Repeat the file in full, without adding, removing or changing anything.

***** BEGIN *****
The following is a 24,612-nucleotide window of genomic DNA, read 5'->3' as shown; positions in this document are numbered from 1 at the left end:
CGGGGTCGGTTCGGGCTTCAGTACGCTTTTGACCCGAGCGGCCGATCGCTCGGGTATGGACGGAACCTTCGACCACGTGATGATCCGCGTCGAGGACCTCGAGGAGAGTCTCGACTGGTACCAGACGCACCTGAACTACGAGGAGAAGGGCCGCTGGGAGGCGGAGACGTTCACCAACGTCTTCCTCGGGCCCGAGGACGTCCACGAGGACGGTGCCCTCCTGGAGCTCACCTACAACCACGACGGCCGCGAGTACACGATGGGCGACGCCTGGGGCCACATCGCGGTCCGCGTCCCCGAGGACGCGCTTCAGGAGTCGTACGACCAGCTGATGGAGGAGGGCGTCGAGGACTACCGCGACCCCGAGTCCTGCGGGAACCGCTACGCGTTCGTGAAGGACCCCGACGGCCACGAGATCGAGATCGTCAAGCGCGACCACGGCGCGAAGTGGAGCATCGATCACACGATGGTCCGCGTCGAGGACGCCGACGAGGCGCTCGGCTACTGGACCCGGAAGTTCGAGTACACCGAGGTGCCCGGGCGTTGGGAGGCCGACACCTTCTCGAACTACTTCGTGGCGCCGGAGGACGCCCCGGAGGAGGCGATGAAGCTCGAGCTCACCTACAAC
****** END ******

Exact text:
The following is a 24,612-nucleotide window of genomic DNA, read 5'->3' as shown; positions in this document are numbered from 1 at the left end:
CGGGGTCGGTTCGGGCTTCAGTACGCTTTTGACCCGAGCGGCCGATCGCTCGGGTATGGACGGAACCTTCGACCACGTGATGATCCGCGTCGAGGACCTCGAGGAGAGTCTCGACTGGTACCAGACGCACCTGAACTACGAGGAGAAGGGCCGCTGGGAGGCGGAGACGTTCACCAACGTCTTCCTCGGGCCCGAGGACGTCCACGAGGACGGTGCCCTCCTGGAGCTCACCTACAACCACGACGGCCGCGAGTACACGATGGGCGACGCCTGGGGCCACATCGCGGTCCGCGTCCCCGAGGACGCGCTTCAGGAGTCGTACGACCAGCTGATGGAGGAGGGCGTCGAGGACTACCGCGACCCCGAGTCCTGCGGGAACCGCTACGCGTTCGTGAAGGACCCCGACGGCCACGAGATCGAGATCGTCAAGCGCGACCACGGCGCGAAGTGGAGCATCGATCACACGATGGTCCGCGTCGAGGACGCCGACGAGGCGCTCGGCTACTGGACCCGGAAGTTCGAGTACACCGAGGTGCCCGGGCGTTGGGAGGCCGACACCTTCTCGAACTACTTCGTGGCGCCGGAGGACGCCCCGGAGGAGGCGATGAAGCTCGAGCTCACCTACAAC